The intra and extrapulmonary distributions of inspired nitrogen dioxide (NO 2) were studied by exposing rhesus monkeys to air mixtures containing concentrations slightly greater than ambient (0.56 to 1.71 mg per m 3, or 0.30 to 0.91 ppm) of NO 2 labeled with tracer quantities of NO 2 containing nitrogen 13 dioxide ( 13NO 2). The 13NO 2 (half time, 10 min) was synthesized by the oxygen 16 (p, α) 13N nuclear reaction in an isochronous cyclotron. The intrapulmonary location and concentration of the inspired 13NO 2 was detected continously by external monitoring of the annihilation radiation consequent to positron emissions from disintegrating 13N. The 13N concentration of arterial blood was also measured at intervals, and the blood values were correlated with those from the lung. Chemical measurements of NO 2 concentration in inspired and expired air were performed by the Saltzman method. Control studies were performed with xenon 125 ( 125Xe) (half time, 17 hours). The results demonstrated that 50 to 60 percent of the inspired pollutant was retained by the primate during quiet respiration; the gas was distributed throughout the lungs. Once absorbed, NO 2 or chemical intermediates remained within the lungs for prolonged periods after cessation of exposure, and dissemination of the pollutant or its derivaties to extrapulmonary sites occurred via the blood stream. Indirect evidence indicated the probable reaction of NO 2 with water in the nasopharynx and lungs to form nitric and nitrous acids. The reaction of these acids with pulmonary and extrapulmonary tissues probably accounts for the biologic toxicity of NO 2.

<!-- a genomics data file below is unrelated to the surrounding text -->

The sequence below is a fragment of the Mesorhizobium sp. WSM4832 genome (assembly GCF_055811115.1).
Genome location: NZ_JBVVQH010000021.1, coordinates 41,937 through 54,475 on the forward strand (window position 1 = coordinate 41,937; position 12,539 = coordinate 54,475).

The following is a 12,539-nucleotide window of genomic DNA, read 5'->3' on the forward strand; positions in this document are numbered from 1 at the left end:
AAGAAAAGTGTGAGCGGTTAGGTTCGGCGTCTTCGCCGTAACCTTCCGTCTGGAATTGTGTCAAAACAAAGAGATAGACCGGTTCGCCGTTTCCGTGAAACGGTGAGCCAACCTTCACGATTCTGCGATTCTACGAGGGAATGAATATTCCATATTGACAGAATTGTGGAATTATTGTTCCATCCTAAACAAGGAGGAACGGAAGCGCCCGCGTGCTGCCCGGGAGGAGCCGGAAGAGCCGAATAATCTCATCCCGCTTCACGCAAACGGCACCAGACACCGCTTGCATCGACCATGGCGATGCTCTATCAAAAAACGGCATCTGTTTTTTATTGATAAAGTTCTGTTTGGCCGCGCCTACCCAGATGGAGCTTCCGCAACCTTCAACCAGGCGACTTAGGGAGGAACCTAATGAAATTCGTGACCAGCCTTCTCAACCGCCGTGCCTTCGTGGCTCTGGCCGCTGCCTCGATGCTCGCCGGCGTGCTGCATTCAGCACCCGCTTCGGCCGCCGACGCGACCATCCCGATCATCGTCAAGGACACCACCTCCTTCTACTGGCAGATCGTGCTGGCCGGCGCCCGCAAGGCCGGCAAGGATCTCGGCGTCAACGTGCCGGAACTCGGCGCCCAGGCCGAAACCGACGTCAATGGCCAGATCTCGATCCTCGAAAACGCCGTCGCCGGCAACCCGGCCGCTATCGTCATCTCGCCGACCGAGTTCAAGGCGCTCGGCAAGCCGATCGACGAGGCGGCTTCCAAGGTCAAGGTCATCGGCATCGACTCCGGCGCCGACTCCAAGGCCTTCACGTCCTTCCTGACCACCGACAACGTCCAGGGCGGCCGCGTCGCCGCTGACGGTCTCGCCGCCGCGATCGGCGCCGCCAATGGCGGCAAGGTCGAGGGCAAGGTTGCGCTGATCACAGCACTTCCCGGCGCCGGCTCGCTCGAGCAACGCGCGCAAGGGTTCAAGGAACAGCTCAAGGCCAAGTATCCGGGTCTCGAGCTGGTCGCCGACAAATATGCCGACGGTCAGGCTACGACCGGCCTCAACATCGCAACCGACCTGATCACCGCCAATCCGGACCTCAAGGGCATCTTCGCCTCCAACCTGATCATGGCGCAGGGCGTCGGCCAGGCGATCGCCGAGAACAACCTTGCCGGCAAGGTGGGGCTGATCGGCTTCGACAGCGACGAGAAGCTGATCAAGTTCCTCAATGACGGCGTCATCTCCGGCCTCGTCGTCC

|Original language||English (US)|
|Number of pages||10|
|Journal||American Review of Respiratory Disease|
|State||Published - Nov 21 1977|
ASJC Scopus subject areas
- Pulmonary and Respiratory Medicine